I don’t talk about my going to school much here, for a variety of reasons that I don’t delve into here, but this piece from Bill Gates provides a good overview of the current state of continuing education:

In my experience, what separates the great courses from the mediocre ones is the quality of the professors, whose passion and expertise bring their subjects to life, as much online as in-person. That’s why it’s critical that during this time of transition we keep our focus on the instructors. They are the ones who inspire and guide students. The best online learning technologies expand the reach of the most inspiring professors by allowing more students to be part of their classes.
Gates Notes: “Online, All Students Sit in the Front Row”

This, however, is just as important point as the above:

The biggest challenge facing all higher education institutions is how to ensure more students stay in college or university and complete their degrees. They are looking everywhere for solutions. Arizona State University, for instance, discovered that the college catalogue overwhelmed students with too many class choices and gave them too little guidance. So the university redesigned the entire experience. The new, personalized online catalogue features “major maps,” which outline a major’s key requirements, optimal course sequence, and career options to help keep students on the path to graduation.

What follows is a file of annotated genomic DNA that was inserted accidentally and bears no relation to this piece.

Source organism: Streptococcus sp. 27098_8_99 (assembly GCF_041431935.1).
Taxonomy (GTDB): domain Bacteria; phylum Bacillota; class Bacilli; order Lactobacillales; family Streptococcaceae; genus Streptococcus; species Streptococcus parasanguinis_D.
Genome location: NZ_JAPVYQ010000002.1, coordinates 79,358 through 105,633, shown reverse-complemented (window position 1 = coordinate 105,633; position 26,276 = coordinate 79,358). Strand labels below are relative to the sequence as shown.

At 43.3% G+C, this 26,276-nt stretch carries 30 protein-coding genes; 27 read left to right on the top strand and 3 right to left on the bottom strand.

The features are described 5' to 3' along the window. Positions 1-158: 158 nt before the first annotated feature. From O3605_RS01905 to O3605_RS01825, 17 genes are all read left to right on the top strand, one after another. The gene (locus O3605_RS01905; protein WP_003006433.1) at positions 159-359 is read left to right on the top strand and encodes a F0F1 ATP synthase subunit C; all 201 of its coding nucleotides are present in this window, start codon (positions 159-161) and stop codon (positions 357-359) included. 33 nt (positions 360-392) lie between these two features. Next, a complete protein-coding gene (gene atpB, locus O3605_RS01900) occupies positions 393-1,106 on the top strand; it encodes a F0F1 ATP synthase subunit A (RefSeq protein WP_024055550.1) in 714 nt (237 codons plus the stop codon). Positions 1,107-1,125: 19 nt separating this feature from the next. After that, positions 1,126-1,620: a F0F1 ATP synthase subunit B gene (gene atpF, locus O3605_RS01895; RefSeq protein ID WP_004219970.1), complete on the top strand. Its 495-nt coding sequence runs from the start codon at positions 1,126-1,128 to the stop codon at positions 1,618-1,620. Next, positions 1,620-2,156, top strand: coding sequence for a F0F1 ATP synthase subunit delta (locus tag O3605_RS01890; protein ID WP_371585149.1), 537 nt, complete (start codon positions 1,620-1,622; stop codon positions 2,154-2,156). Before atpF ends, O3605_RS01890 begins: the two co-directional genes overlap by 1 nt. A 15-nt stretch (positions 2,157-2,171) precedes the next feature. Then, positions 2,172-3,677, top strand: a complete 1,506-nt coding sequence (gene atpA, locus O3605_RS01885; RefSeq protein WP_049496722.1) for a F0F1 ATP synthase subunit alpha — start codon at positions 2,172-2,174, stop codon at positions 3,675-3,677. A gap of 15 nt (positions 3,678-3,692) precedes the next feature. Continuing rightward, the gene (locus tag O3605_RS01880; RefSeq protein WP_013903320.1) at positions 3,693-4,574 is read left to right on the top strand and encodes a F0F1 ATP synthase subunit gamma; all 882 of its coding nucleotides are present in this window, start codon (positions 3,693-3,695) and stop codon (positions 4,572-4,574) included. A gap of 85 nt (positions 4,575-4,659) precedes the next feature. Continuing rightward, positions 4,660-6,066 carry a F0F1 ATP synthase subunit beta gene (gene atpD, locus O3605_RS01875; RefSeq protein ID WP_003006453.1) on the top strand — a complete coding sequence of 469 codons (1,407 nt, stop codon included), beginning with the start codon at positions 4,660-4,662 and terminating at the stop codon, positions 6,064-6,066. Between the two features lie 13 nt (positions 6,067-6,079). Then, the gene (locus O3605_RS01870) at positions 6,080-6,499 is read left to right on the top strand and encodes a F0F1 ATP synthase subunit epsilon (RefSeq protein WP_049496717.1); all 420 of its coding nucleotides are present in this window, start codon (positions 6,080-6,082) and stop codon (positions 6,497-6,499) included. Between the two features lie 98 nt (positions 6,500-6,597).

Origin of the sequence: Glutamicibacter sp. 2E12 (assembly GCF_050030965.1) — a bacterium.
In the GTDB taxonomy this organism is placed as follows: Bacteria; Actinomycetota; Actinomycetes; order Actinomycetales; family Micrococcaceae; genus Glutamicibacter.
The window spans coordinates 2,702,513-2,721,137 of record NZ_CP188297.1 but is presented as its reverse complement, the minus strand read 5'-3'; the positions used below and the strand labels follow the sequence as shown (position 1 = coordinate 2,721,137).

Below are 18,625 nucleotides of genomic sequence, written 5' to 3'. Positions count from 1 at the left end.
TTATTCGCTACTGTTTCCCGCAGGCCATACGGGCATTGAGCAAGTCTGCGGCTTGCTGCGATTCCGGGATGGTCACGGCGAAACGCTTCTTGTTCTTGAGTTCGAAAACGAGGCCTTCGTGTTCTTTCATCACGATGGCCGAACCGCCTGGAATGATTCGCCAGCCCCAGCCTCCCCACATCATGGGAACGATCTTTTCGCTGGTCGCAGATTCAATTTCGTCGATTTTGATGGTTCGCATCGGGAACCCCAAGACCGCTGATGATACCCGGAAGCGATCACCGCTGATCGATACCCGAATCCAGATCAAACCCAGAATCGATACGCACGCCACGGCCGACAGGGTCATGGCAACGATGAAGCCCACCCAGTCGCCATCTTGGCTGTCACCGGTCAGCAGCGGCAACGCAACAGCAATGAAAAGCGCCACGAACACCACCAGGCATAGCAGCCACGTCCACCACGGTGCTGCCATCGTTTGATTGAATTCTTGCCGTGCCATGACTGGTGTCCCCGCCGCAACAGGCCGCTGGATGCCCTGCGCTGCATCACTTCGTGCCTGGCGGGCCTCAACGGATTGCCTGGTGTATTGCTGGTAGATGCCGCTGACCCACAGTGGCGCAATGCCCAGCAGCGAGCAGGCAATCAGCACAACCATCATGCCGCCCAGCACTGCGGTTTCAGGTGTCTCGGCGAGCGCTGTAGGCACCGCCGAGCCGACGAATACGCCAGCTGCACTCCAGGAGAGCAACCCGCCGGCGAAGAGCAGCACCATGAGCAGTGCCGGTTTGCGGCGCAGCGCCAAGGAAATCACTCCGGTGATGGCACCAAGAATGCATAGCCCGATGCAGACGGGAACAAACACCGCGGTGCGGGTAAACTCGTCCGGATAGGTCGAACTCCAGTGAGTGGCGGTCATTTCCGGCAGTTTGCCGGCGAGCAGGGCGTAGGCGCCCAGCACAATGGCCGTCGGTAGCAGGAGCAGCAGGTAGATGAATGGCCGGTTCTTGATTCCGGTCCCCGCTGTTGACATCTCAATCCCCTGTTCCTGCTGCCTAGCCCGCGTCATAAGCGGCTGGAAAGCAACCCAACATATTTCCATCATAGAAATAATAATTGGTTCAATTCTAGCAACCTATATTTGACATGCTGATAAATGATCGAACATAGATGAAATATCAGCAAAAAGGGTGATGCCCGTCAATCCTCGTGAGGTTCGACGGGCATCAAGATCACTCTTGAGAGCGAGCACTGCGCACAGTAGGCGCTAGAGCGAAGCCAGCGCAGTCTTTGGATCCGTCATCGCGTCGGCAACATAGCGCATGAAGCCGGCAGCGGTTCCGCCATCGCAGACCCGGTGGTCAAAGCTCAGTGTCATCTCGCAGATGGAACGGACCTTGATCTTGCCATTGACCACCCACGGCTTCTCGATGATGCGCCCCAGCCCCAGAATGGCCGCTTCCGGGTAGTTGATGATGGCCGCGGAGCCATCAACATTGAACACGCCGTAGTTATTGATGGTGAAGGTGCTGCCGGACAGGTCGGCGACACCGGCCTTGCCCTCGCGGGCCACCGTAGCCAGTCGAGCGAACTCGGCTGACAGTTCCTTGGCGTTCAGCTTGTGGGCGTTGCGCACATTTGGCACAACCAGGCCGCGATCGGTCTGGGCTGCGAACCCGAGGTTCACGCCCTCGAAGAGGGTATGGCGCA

I can see where students, potential and otherwise, would have a problem with course selection, as with anything where there is a lot of choice and minimal guidance. I’ve faced that dilemma a few times, especially now that I am mopping up the last of my non-credit requirements, and more able to choose the courses I want to take. But course selection is an answered question in the form of advisors. The key to good curriculum choices is to have a plan walking into school. If someone doesn’t have a plan, a good advisor will help create one. But, course selection is the least of my problems as a continuing education student.